The Nightingale Review
R: Strong violent and disturbing content including rape, language throughout, and brief sexuality
Studio: IFC Films, Causeway Films, Bron Studios
Run Time: 2 Hrs and 16 Minutes
Writer/Director: Jennifer Kent
Cast: Aisling Franciosi, Sam Claflin, Baykali Ganambarr, Damon Herriman, Harry Greenwood, Ewen Leslie, Charlie Shotwell, Michael Sheasby
Release Date: August 2, 2019
The Nightingale is a meditation on the consequences of violence and the price of seeking vengeance. Set during the colonization of Australia in 1825, the film follows Clare (Aisling Franciosi), a 21-year-old Irish convict. Having served her 7-year sentence, she is desperate to be free of her abusive master, Lieutenant Hawkins (Sam Claflin) who refuses to release her from his charge. Clare's husband Aidan (Michael Sheasby) retaliates and she becomes the victim of a harrowing crime at the hands of the lieutenant and his cronies. When British authorities fail to deliver justice, Clare decides to pursue Hawkins, who leaves his post suddenly to secure a captaincy up north. Unable to find compatriots for her journey, she is forced to enlist the help of a young Aboriginal tracker Billy (Baykali Ganambarr) who grudgingly takes her through the rugged wilderness to track down Hawkins. The terrain and the prevailing hostilities are frightening, as fighting between the original inhabitants of the land and its colonizers plays out in what is now known as "The Black War." Clare and Billy are hostile towards each other from the outset, both suffering their own traumas and mutual distrust, but as their journey leads them deeper into the wilderness, they must learn to find empathy for one another, while weighing the true cost of revenge.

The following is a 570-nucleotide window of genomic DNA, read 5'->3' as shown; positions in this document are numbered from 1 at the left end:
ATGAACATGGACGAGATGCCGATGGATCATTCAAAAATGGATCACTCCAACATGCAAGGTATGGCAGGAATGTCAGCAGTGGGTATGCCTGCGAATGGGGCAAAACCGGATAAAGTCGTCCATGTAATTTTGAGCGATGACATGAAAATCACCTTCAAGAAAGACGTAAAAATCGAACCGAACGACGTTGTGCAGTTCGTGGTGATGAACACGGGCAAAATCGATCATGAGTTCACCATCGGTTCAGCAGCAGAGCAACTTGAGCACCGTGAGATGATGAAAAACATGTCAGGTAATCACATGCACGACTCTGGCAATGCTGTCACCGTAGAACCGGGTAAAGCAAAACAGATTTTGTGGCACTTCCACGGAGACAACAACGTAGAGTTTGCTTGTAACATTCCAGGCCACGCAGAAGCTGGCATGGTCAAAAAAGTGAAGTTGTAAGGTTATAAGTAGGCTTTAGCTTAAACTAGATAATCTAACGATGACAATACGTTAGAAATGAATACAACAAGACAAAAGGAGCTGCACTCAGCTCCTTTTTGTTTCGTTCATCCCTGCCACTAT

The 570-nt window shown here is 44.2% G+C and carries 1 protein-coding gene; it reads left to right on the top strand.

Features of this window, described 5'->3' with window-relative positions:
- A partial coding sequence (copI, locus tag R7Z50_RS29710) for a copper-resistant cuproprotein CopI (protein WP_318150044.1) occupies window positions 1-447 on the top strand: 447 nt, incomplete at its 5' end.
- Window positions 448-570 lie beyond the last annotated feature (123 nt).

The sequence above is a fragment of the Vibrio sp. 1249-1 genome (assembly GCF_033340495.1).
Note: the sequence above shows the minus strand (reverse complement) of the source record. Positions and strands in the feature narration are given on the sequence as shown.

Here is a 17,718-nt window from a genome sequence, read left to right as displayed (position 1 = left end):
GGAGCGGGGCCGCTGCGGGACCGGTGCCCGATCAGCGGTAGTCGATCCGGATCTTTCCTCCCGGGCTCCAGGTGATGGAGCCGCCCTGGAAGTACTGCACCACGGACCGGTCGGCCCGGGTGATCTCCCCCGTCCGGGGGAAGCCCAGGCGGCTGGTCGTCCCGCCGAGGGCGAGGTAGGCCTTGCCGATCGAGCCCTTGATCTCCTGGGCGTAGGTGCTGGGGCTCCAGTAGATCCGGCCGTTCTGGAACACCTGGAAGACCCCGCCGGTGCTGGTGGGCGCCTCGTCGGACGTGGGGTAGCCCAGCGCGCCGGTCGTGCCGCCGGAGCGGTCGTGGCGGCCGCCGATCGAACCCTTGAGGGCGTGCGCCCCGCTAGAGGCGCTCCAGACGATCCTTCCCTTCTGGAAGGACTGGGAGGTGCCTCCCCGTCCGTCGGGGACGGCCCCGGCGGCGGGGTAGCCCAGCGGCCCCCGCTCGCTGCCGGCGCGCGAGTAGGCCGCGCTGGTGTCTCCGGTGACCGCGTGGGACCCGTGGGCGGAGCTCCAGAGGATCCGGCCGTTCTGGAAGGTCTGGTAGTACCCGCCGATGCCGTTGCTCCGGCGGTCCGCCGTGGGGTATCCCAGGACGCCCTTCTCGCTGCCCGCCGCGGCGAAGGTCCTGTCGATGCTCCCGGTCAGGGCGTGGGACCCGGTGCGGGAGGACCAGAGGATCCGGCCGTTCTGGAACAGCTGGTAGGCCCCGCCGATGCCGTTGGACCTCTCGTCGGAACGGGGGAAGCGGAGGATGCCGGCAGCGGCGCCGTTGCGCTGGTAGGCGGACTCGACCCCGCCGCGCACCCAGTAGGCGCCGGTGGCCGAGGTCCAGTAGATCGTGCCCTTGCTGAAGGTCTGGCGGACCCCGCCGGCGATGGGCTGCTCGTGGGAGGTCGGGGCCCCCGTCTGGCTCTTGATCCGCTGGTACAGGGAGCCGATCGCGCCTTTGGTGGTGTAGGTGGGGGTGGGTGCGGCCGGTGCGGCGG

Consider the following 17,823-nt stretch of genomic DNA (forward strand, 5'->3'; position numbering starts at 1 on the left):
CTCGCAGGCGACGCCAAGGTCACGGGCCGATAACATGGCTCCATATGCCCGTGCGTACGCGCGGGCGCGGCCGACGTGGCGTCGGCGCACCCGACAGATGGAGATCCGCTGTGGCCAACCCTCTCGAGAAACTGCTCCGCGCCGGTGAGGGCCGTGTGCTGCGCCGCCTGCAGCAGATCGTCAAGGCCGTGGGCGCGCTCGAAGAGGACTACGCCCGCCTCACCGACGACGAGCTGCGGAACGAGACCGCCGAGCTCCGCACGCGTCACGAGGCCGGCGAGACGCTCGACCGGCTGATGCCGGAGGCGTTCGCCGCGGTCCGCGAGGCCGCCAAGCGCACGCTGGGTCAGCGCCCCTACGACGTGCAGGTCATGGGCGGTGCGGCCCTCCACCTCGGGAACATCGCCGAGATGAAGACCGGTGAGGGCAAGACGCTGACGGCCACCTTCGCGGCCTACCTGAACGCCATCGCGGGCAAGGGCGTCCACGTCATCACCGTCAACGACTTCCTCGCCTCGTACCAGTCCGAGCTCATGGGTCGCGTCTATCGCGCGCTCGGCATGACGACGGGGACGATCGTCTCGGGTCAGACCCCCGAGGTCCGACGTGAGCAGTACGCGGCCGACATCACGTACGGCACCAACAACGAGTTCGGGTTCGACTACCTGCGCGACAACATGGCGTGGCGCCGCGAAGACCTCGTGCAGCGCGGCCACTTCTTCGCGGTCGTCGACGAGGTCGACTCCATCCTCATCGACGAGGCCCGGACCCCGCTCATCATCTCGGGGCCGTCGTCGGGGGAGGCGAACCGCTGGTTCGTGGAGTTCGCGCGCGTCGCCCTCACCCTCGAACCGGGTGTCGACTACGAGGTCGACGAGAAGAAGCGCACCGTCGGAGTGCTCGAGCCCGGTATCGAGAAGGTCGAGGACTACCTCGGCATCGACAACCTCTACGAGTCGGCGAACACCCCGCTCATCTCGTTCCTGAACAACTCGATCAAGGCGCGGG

Austrailian director Jennifer Kent has returned with her sophomore feature. It’s a feature so vengeful, so cruel, it’s highly recommended that you go in with an empty stomach. If you thought her debut The Babadook was a terrifying film, The Nightingale finds Jennifer Kent pushing her boundaries to the next level in this unsettling revenge thriller that is as unflinching as it is uncomfortably disturbing. There’s so much to admire on a technical scale and from a filmmaker’s standpoint, but narratively speaking, it is way too excessive to even deem a solid recommendation.
Set during the colonial period, the time when the British began claiming every piece of land they could from any alien outsider they came across — in this case, in the midst of “The Black War” — the story follows an Irish convict named Clare who has served more than just her sentence under the hands of her master, Lieutenant Hawkins. When her husband attempts to seek affirmative action after realizing that his wife has been sexually abused against her will, he and his infant are killed right in front of Clare by Hawkins and his crew. With everything taken from her, a furious Clare sets out on a journey of vengeance. Along the way she enlists — well, enforces — an aboriginal tracker named Billy, who has his own unbridled rage he’s dealing with, to lead her to the British soldiers and take them down.